|JD/MBAs At Top Schools: A Rough Portrait||JD/MBAs, Class of 2016||JD/MBAs, Total|
More of a JD or an MBA?
Generally, people get law degrees to become lawyers. It’s simple. Even with the more flexible MBA, there are a few standard paths: finance, marketing, entrepreneurship, et cetera. But there’s no formal place for JD/MBAs. “My sense is that students in general who are pursuing dual degrees are interested in having multiple options over the course of their careers,” says Jayne Mulcahy, assistant director of admissions at Kellogg, Northwestern’s business school.
Colleen France, associate director of JD/MBA programs at the University of Pennsylvania, outlines the two main types of applicants she sees. Type one is a JD first and an MBA second. He has a background in public interest, and on Capitol Hill or in the White House, he’s seen a lot of policy decisions being made by people who have law degrees but lack serious business credentials. He gets the JD/MBA with the intention of returning to D.C., armed with the technical skills and network an MBA provides.
Type two is more of an MBA/JD. She comes from a private equity background and works with lawyers all the time, to the point where she’s basically teaching herself JD material. She gets the JD/MBA not because she wants to take the bar exam, but because she wants the lawyer’s analytical skill set and a better understanding of the laws she deals with.
According to Mulcahy, five years ago, most people who pursued both degrees went to law firms, got clerkships, or took public interest roles. That’s no longer the case. “We’ve seen slightly more than half looking more at what I would consider roles where the MBA is more of the primary degree,” she says. Aside from getting jobs in private equity and consulting, these graduates are heading to startups and getting involved in entrepreneurial ventures. “My sense is that in some cases, hiring trends do tend to reflect the market,” she adds, referring to the tough times law graduates have been facing.
Hsia has seen a similar split. “Maybe a decade ago, most of the JD/MBAs went the law route,” he says. “But I think in the past few years, a lot of JD/MBAs are more interested in the business side. And that is something I’ve definitely observed here—at least among my Stanford classmates”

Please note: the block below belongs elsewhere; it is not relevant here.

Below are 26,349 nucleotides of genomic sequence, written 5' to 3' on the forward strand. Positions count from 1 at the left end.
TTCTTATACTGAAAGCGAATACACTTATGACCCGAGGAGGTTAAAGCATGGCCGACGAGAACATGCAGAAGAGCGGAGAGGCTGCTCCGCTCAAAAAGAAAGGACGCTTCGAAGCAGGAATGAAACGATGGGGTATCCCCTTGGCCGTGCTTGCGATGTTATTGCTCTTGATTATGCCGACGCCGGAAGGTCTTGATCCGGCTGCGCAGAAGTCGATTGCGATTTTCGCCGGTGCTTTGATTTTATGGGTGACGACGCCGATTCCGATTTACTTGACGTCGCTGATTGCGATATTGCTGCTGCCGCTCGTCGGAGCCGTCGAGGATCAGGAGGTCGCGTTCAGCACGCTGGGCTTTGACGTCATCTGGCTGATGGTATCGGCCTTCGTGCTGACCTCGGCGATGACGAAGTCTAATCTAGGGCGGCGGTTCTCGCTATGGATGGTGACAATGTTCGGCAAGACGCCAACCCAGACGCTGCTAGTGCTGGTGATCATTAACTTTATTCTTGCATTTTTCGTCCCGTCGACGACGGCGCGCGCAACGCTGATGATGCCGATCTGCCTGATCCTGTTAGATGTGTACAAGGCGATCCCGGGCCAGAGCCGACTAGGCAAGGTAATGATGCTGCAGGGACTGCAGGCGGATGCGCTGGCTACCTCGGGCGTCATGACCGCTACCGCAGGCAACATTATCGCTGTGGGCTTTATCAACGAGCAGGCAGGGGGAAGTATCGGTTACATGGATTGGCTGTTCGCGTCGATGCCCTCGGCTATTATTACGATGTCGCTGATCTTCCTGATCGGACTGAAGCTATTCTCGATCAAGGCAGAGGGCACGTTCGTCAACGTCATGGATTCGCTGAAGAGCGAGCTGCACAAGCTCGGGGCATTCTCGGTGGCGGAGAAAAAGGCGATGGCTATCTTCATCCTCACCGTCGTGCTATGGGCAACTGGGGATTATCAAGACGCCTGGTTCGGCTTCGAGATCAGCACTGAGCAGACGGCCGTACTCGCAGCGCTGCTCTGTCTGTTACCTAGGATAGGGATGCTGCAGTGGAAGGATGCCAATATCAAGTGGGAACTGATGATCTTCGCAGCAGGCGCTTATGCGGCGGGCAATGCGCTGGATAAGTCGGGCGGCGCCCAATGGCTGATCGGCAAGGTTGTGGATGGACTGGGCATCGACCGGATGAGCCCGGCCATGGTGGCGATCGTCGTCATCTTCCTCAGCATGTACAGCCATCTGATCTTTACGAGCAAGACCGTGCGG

As for himself? “In the short run, I want to do something in business,” he says, naming an interest in “the sweet spot of the Venn diagram” of tech and media. “That’s to pay off the loans,” he explains. “That’s to take care of the financial security of my family. But in the long run, I’d like to do something in the public service realm.”
While studying for both his law and business degrees, Hsia has already launched Service to School, a non-profit that helps veterans make the transition from the military to higher education. “After getting into both the law school and the business school, I said, ‘Hey, what am I good at?’” he recalls. “I figured I’m pretty good at applying to schools.”
Drake confirms that the split exists at Duke, too. “Of the five of us, two of us are going to work at firms after school,” Drake says. “Two are going to investment banks, and then there’s the fifth who’s going to work in the marketing department of a major company.” Though he’s taking the law route now, he’s worked at a real estate company before, and he can’t say with certainty that he won’t go back to business. “I think on the one hand, that’s always something that’s kind of singled out there as a possibility you have because you have a JD/MBA,” he says. But he notes that “sometimes it’s hard to break out of the mold, is what I’ve gathered.”
Fortunately, his end goal isn’t specifically rooted in either side: it’s “always being kind of actively engaged with super creative people who want to do cool stuff. Gosh, that’s really vague,” he adds with a sheepish laugh.
“Deep intellectual thirst”
A JD/MBA can be helpful in many different careers, but getting one often isn’t strictly about job prospects. After all, there’s no role in the world that requires it. Some programs, like Penn’s, expect applicants to have a post-graduation plan of sorts—“we require them to have a pretty clear understanding of their career goals and how both degrees are going to be necessary for them to meet them,” France says—but many others, like Stanford’s and Northwestern’s, are a little more forgiving. “It’s rare to see a student who knows exactly how both degrees are going to come into play in a career,” Bolton says. Mulcahy adds that realistically speaking, students often change their minds during the program anyway.
There’s one thing the admissions officials do agree on: JD/MBA applicants should display a “deep intellectual thirst” that isn’t just about ROI. “They love kind of digging into contracts, and then going from that into a class on managing a growing enterprise and the challenges associated with that,” Bolton says. Plus, the program provides them with a “risk-free environment—a chance to really explore themselves.”
Both Hsia and Drake match Bolton’s description. Hsia was removed from civilian life between the ages of 17 and 27, and when he came back, he needed an adjustment period. “It took me a while to not have a military mindset,” he says. “That means not having to say sir, or ma’am, or professor, or just understanding what the business world is all about.”
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